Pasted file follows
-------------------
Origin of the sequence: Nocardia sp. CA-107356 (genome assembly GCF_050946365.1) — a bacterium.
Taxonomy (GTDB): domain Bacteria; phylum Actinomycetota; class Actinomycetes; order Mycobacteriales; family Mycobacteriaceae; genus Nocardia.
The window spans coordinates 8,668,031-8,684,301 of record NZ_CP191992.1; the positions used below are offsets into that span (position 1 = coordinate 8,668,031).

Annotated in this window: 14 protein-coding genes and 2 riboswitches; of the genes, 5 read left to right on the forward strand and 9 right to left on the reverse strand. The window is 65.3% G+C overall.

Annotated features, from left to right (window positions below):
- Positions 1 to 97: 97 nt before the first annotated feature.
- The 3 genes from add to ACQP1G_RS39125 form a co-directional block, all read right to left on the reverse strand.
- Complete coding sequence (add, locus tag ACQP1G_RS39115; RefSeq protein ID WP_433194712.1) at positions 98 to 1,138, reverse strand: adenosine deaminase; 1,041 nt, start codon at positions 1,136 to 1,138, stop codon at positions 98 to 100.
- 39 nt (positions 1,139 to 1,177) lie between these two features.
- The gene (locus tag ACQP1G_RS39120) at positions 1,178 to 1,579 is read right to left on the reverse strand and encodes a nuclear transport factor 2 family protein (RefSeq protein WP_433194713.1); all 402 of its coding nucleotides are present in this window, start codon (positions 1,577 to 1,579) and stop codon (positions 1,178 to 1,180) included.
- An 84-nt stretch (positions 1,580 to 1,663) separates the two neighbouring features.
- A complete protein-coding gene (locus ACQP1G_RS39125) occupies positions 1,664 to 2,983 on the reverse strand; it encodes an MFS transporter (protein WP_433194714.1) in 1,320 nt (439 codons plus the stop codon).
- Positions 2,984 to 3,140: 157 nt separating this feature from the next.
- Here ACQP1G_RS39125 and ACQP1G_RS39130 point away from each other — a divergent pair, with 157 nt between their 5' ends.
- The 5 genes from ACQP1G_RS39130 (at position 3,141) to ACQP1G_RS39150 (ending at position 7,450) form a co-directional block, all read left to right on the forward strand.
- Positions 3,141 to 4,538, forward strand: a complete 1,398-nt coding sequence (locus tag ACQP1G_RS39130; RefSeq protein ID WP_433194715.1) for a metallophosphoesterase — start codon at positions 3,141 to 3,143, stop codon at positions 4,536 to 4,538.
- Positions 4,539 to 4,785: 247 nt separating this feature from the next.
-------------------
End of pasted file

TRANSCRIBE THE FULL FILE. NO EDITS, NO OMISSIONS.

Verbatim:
Origin of the sequence: Nocardia sp. CA-107356 (genome assembly GCF_050946365.1) — a bacterium.
Taxonomy (GTDB): domain Bacteria; phylum Actinomycetota; class Actinomycetes; order Mycobacteriales; family Mycobacteriaceae; genus Nocardia.
The window spans coordinates 8,668,031-8,684,301 of record NZ_CP191992.1; the positions used below are offsets into that span (position 1 = coordinate 8,668,031).

Annotated in this window: 14 protein-coding genes and 2 riboswitches; of the genes, 5 read left to right on the forward strand and 9 right to left on the reverse strand. The window is 65.3% G+C overall.

Annotated features, from left to right (window positions below):
- Positions 1 to 97: 97 nt before the first annotated feature.
- The 3 genes from add to ACQP1G_RS39125 form a co-directional block, all read right to left on the reverse strand.
- Complete coding sequence (add, locus tag ACQP1G_RS39115; RefSeq protein ID WP_433194712.1) at positions 98 to 1,138, reverse strand: adenosine deaminase; 1,041 nt, start codon at positions 1,136 to 1,138, stop codon at positions 98 to 100.
- 39 nt (positions 1,139 to 1,177) lie between these two features.
- The gene (locus tag ACQP1G_RS39120) at positions 1,178 to 1,579 is read right to left on the reverse strand and encodes a nuclear transport factor 2 family protein (RefSeq protein WP_433194713.1); all 402 of its coding nucleotides are present in this window, start codon (positions 1,577 to 1,579) and stop codon (positions 1,178 to 1,180) included.
- An 84-nt stretch (positions 1,580 to 1,663) separates the two neighbouring features.
- A complete protein-coding gene (locus ACQP1G_RS39125) occupies positions 1,664 to 2,983 on the reverse strand; it encodes an MFS transporter (protein WP_433194714.1) in 1,320 nt (439 codons plus the stop codon).
- Positions 2,984 to 3,140: 157 nt separating this feature from the next.
- Here ACQP1G_RS39125 and ACQP1G_RS39130 point away from each other — a divergent pair, with 157 nt between their 5' ends.
- The 5 genes from ACQP1G_RS39130 (at position 3,141) to ACQP1G_RS39150 (ending at position 7,450) form a co-directional block, all read left to right on the forward strand.
- Positions 3,141 to 4,538, forward strand: a complete 1,398-nt coding sequence (locus tag ACQP1G_RS39130; RefSeq protein ID WP_433194715.1) for a metallophosphoesterase — start codon at positions 3,141 to 3,143, stop codon at positions 4,536 to 4,538.
- Positions 4,539 to 4,785: 247 nt separating this feature from the next.